Intelligent Luke

Luke is a thinker. His thoughtful expressions, and the careful way in which he tilts his head and stares up at me to communicate his needs, touches my heart. How remarkable! —that Dog and Human can have an entire non-verbal conversation. 

“Hi Momma. I have something on my mind.”

“Hi Luke. Do you want to Go Sit on the steps?”

“That’s exactly what I was thinking.”

“Do you want me to Bring your Bone, Luke?” 

“Are you serious?” His expression stills again.

“Do you want Mummy to Go Get it?” (I trade-off enabling a Luke that’s no longer a baby, for the joy of meeting his dog needs). 

“Look, Luke! Mummy brought your bone!” I emphasize my support.

Teddy Bear Luke stares up at me. He wants something more.

“Do you want some peanut butter on the bone, Luke?”

“Momma- you are so smart! That’s exactly what I had in mind, too!” 

Watch-Dog Luke

Whether it’s to protect my family, police the hood, or keep the bunnies in line, Luke’s watch-dog abilities are extraordinary. I’ve learned to listen to my dog’s watchful expressions, along with their bark-tones throughout the years. Dogs sense what we cannot. Granted, Luke can be overly sensitive. I once opened the front door to respond to Luke’s bark. A van pulled up to the front of my neighbor’s lot across the street. “Luke, that’s just the Repair Main. It’s okay.” He looked up at me, then back at the van, to voice a final opinion. “I don’t buy it. Where’s the logo?”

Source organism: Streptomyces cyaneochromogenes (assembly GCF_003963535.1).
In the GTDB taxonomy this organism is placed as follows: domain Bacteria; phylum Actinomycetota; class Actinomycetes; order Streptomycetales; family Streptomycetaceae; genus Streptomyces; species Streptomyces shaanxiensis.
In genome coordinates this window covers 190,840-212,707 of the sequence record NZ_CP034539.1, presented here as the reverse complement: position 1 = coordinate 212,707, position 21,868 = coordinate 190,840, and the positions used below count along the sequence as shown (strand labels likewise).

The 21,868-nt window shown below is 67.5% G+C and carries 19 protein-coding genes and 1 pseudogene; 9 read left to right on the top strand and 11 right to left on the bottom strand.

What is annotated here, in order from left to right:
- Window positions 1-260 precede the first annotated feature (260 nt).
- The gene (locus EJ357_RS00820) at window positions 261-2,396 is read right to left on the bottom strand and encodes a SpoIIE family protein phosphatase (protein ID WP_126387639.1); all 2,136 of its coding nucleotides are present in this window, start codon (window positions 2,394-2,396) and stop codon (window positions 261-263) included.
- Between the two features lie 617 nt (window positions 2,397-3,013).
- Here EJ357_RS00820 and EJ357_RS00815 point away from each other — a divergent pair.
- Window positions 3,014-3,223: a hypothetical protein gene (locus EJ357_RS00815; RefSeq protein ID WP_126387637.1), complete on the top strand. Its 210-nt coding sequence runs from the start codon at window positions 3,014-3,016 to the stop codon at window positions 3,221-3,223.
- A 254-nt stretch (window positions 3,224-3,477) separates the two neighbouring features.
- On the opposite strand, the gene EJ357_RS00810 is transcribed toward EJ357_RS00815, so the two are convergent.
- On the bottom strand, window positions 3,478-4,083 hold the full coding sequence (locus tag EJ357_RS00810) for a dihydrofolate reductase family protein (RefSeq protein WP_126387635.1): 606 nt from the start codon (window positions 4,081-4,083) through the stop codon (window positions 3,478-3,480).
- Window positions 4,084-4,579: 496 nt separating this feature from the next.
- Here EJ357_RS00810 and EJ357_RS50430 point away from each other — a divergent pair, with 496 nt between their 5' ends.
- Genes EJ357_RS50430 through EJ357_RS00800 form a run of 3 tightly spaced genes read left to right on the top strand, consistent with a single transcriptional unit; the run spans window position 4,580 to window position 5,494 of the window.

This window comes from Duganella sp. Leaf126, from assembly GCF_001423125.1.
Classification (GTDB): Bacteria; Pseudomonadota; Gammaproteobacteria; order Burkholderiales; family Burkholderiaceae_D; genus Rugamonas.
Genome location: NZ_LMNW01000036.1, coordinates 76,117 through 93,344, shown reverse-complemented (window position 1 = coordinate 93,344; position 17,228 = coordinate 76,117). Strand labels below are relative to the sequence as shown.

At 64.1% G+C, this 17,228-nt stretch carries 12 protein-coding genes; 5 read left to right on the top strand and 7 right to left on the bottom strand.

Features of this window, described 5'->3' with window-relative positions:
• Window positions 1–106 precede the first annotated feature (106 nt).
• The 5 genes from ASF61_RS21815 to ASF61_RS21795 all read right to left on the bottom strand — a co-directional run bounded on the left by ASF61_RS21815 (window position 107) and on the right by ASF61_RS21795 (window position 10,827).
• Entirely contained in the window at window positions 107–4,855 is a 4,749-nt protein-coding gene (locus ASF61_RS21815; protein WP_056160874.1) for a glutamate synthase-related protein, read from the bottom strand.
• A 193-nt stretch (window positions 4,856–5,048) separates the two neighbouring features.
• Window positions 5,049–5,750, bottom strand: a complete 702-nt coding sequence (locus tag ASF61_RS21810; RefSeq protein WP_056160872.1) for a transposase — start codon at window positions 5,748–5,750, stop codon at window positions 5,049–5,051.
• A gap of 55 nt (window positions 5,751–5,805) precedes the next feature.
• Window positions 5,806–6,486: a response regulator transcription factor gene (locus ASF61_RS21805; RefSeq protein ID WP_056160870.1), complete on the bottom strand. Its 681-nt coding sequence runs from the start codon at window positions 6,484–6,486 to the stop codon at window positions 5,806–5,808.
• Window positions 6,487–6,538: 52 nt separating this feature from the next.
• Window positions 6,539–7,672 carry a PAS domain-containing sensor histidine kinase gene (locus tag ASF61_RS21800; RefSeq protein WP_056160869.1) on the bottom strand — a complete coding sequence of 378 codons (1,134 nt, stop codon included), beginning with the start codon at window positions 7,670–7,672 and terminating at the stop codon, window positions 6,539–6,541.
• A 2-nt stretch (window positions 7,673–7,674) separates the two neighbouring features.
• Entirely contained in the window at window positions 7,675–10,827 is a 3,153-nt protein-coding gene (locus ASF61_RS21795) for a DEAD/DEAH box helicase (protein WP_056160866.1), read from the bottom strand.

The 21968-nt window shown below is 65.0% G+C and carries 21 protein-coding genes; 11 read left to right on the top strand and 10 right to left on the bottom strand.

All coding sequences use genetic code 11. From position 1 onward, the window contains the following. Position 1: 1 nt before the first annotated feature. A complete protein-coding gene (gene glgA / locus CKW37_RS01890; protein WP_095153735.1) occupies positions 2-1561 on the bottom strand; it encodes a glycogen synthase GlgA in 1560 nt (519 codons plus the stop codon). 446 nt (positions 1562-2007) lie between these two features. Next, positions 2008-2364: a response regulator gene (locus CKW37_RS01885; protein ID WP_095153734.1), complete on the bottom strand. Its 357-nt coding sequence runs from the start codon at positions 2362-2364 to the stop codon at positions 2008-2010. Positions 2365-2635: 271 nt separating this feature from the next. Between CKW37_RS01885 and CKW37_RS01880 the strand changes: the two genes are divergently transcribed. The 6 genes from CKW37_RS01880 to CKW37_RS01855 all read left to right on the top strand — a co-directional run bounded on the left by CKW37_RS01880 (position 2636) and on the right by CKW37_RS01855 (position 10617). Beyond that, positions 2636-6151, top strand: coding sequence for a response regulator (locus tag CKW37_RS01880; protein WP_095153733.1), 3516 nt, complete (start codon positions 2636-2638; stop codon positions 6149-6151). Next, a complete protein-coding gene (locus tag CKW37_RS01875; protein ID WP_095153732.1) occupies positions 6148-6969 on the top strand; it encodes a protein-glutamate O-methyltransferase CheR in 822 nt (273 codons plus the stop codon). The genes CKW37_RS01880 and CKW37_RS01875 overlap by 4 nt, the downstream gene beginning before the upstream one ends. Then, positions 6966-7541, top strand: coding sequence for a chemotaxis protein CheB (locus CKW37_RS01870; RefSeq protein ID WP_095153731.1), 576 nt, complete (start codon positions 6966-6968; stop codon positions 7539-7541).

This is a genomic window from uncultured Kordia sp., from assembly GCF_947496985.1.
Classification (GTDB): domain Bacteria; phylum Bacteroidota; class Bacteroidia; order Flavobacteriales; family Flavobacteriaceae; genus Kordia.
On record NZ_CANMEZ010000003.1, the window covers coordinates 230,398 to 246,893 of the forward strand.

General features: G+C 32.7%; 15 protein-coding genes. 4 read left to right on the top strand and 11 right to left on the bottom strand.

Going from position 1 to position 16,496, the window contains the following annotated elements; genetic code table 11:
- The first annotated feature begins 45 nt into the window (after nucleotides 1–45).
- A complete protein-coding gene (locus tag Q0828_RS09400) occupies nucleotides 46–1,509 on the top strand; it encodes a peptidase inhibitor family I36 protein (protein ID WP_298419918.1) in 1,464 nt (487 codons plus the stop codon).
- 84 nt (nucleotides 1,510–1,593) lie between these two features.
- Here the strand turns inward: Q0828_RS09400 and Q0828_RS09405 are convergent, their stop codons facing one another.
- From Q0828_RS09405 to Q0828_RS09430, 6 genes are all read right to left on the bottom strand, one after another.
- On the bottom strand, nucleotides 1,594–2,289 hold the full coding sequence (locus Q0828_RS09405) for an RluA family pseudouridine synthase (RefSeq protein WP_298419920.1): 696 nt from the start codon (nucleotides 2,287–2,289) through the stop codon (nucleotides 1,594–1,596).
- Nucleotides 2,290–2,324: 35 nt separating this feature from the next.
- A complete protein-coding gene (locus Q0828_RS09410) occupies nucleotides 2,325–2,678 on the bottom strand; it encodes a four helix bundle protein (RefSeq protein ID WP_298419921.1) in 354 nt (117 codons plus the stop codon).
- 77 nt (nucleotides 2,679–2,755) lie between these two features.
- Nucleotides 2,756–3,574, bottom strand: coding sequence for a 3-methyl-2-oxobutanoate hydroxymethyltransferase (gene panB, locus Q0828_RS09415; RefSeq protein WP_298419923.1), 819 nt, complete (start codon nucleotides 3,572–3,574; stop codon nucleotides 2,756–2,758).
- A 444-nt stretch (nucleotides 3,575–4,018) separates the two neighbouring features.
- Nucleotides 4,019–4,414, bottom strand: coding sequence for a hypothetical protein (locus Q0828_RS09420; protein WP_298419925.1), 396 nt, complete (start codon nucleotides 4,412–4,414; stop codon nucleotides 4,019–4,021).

Luke notices details. He’ll watch children get off the bus and break into a two-year-old smile. “I’ve known those girls my whole life. Gosh, they’re getting so big.” Nothing quite compares to Luke’s expression when watching his big brother, my son, arrive home from work. “Oh my gosh. He’s parking. He’s going to get out the car, I can feel it. He’s been gone this whole day, but now he’s back again and I cannot wait to tell him how much I’ve missed him! His mouth opens and closes to Ben’s movements. His tail wags, He edges closer to the car and bows to a downward dog position. “I am the luckiest dog ever.” 

Patient Luke

Luke’s patient expression reminds me of how much he needs me. He’ll rest his big head over his paws and sulk until I’m ready to take him for a walk. “I wonder if I’ll get my walk in today.” Luke receives two to three walks per day, yet consistently feels sorry for himself. “I’m a big dog with bigger needs than a cat, but I’ll be fine. You get to explore four different gyms, drive fast along highways, and meet dozens of humans per day. Me? I’m a dog. I stare at the same four sights every day. But take your time. I’ll be fine.” 

Nothing makes me happier than pulling Luke out of his funk. “Luke- are you ready to go for a walk???” I emphasize the phrase so that its sinks happily into his big head. Then I grab his harness, and he dashes off to his bed to play hard-to-get. “I don’t want to wear a jacket.” Another dramatic episode unfolds. Living with Luke is never dull. Stay tuned for the next story!  

Find Luke on Instagram @livingwithlukevalentino.

Write to Amy – [email protected]